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UPDATE #2: Here's a more detailed explanation of the similarity. The Greedy/Fibonacci-Sylvester algorithm can be rephrased to look like a Euclidean-ish Algorithm. Here is the example above:$$51 = 3 \cdot 22 - 15$$$$51 \cdot 3 = 11 \cdot 15 - 12$$$$51 \cdot 3 \cdot 11 = 141\cdot 12-9$$$$51\cdot 3 \cdot 11 \cdot 141 = 26367 \cdot 9 - 0$$so the Greedy/F-S algorithm gives $$\frac{22}{51} = \frac{1}{3}+\frac{1}{11}+\frac{1}{141}+\frac{1}{26367}$$So the Greedy/F-S algorithm for $a/b$ at the $n$th step is doing a modified division algorithm with $bq_1q_2q_3\cdots q_{n-1}$ as the dividend and $r_{n-1}$ as the divisor (where $q_i$ is the $i$th quotient and $r_i$ is the $i$th remainder) and the Egyptian fraction is given by $\sum 1/q_i$. I say "modified division algorithm" because instead of the usual $b=aq+r$, the $+$ is replaced by a $-$. In your PEA (I think), you just kept the plus.

This is why I conjecture that the heuristics and such are the same. It seems like for every long $a$, $b$ pair in the Greedy/F-S algorithm, there should be an analogous long $a$, $b$ pair for the PEA. I don't have anything at this time other than a gut feeling to back me up. Maybe I'll try to construct an example...

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Your proto-Euclidean algorithm is basically equivalent to the Greedy algorithm for finding the alternating Egyptian fraction representation of a rational. For instance, in your example, if we expand the nested parentheses we get: $$\frac{22}{51} = \frac{1}{2}(1-\frac{1}{7}(1-\frac{1}{25}(1-\frac{1}{51}))) = \frac{1}{2}-\frac{1}{14}+\frac{1}{350}-\frac{1}{17850}$$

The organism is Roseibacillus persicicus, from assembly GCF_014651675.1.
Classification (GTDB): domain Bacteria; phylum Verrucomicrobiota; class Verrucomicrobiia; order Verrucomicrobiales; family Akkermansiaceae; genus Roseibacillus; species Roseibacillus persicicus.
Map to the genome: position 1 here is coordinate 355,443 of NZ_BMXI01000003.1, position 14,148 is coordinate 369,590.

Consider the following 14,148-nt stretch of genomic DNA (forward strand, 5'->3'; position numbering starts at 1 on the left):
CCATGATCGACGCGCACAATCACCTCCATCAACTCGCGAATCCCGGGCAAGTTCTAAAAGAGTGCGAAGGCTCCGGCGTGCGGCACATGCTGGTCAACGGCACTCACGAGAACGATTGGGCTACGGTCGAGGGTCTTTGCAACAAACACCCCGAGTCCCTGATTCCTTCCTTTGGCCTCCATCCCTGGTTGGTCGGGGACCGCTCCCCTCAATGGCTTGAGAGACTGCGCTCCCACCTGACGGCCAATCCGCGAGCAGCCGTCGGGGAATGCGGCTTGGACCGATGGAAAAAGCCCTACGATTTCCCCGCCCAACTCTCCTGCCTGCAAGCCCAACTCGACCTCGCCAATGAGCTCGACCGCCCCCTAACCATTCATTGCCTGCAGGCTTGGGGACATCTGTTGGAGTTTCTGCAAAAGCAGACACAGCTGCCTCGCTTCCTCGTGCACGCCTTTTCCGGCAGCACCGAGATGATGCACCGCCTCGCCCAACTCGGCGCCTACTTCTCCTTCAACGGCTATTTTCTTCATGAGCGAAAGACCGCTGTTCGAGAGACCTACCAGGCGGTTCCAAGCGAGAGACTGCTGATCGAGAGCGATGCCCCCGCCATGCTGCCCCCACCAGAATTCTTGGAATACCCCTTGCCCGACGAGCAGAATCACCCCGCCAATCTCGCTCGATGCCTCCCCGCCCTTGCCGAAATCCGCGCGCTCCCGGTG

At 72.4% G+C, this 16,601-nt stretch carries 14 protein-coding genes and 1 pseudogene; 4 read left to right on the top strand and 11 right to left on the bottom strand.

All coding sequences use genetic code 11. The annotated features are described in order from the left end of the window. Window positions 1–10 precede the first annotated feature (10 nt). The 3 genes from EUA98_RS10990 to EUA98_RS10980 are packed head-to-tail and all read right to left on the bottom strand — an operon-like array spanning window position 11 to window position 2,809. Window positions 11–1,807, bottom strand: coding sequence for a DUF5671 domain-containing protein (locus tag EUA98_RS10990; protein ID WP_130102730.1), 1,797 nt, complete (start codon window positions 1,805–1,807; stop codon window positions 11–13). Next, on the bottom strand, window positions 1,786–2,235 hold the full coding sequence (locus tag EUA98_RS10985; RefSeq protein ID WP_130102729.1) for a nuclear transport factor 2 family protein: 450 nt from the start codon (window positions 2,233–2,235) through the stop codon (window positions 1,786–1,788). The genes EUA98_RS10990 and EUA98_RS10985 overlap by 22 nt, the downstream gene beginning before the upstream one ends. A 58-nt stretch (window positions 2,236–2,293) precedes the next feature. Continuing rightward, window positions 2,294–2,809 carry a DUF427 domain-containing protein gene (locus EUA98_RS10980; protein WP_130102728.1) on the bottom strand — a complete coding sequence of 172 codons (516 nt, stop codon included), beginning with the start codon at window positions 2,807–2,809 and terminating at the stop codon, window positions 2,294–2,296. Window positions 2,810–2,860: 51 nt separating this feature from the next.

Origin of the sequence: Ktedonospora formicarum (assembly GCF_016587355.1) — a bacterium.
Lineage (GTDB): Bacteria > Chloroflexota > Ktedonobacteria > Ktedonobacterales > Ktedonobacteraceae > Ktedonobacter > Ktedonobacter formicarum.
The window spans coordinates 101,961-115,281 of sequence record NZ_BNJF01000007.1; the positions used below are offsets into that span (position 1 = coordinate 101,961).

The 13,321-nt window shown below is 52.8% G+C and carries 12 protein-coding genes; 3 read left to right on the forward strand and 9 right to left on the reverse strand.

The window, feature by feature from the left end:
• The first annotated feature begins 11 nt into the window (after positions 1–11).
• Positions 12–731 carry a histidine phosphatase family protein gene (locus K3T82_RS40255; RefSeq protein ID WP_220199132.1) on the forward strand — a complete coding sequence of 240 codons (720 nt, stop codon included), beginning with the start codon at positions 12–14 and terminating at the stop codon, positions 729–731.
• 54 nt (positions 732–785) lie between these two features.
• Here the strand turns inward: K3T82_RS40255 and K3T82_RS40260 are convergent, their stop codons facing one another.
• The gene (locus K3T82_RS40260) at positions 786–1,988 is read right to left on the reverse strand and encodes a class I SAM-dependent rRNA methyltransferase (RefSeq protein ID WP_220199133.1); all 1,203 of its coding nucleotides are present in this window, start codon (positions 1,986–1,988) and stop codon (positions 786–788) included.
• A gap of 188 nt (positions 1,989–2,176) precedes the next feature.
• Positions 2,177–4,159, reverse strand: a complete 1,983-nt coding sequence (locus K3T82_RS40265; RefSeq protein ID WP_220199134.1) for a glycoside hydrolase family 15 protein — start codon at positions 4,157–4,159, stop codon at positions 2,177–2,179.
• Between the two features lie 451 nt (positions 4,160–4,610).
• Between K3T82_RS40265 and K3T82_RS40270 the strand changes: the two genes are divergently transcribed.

UPDATE: This is almost the Fibonacci-Sylvester Algorithm for finding Egyptian Fractions. The difference being that alternating signs between the fractions that the proto-Euclidean algorithm creates. I'm not sure how that affects the rate of convergence and such. You could probably eliminate the sign changes by choosing the signs on the $r_i$ and/or adding/subtracting 1 from each of them. (This is what I had to do for a similar project but can't remember which turned out to give the right answer.) Some heuristics on the F-S method can be found here.

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Your proto-Euclidean algorithm is basically equivalent to the Greedy algorithm for finding the alternating Egyptian fraction representation of a rational. For instance, in your example, if we expand the nested parentheses we get: $$\frac{22}{51} = \frac{1}{2}(1-\frac{1}{7}(1-\frac{1}{25}(1-\frac{1}{51}))) = \frac{1}{2}-\frac{1}{14}+\frac{1}{350}-\frac{1}{17850}$$